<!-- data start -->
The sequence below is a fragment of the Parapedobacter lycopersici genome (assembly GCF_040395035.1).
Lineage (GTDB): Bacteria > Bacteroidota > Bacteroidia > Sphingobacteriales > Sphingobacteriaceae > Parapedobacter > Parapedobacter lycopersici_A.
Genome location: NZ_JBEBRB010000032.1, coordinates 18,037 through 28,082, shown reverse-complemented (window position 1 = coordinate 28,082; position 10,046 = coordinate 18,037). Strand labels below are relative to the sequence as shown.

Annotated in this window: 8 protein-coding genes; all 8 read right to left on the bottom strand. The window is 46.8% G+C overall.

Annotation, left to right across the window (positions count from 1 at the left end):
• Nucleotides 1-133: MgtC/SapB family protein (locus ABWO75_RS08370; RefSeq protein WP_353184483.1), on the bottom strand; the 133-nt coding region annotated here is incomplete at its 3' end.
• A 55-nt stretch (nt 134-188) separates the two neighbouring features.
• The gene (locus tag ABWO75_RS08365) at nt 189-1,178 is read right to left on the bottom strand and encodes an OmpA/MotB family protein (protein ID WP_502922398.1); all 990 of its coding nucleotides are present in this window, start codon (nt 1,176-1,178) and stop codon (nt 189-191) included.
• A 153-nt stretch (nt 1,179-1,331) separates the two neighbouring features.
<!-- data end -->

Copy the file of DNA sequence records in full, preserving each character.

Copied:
The sequence below is a fragment of the Parapedobacter lycopersici genome (assembly GCF_040395035.1).
Lineage (GTDB): Bacteria > Bacteroidota > Bacteroidia > Sphingobacteriales > Sphingobacteriaceae > Parapedobacter > Parapedobacter lycopersici_A.
Genome location: NZ_JBEBRB010000032.1, coordinates 18,037 through 28,082, shown reverse-complemented (window position 1 = coordinate 28,082; position 10,046 = coordinate 18,037). Strand labels below are relative to the sequence as shown.

Annotated in this window: 8 protein-coding genes; all 8 read right to left on the bottom strand. The window is 46.8% G+C overall.

Annotation, left to right across the window (positions count from 1 at the left end):
• Nucleotides 1-133: MgtC/SapB family protein (locus ABWO75_RS08370; RefSeq protein WP_353184483.1), on the bottom strand; the 133-nt coding region annotated here is incomplete at its 3' end.
• A 55-nt stretch (nt 134-188) separates the two neighbouring features.
• The gene (locus tag ABWO75_RS08365) at nt 189-1,178 is read right to left on the bottom strand and encodes an OmpA/MotB family protein (protein ID WP_502922398.1); all 990 of its coding nucleotides are present in this window, start codon (nt 1,176-1,178) and stop codon (nt 189-191) included.
• A 153-nt stretch (nt 1,179-1,331) separates the two neighbouring features.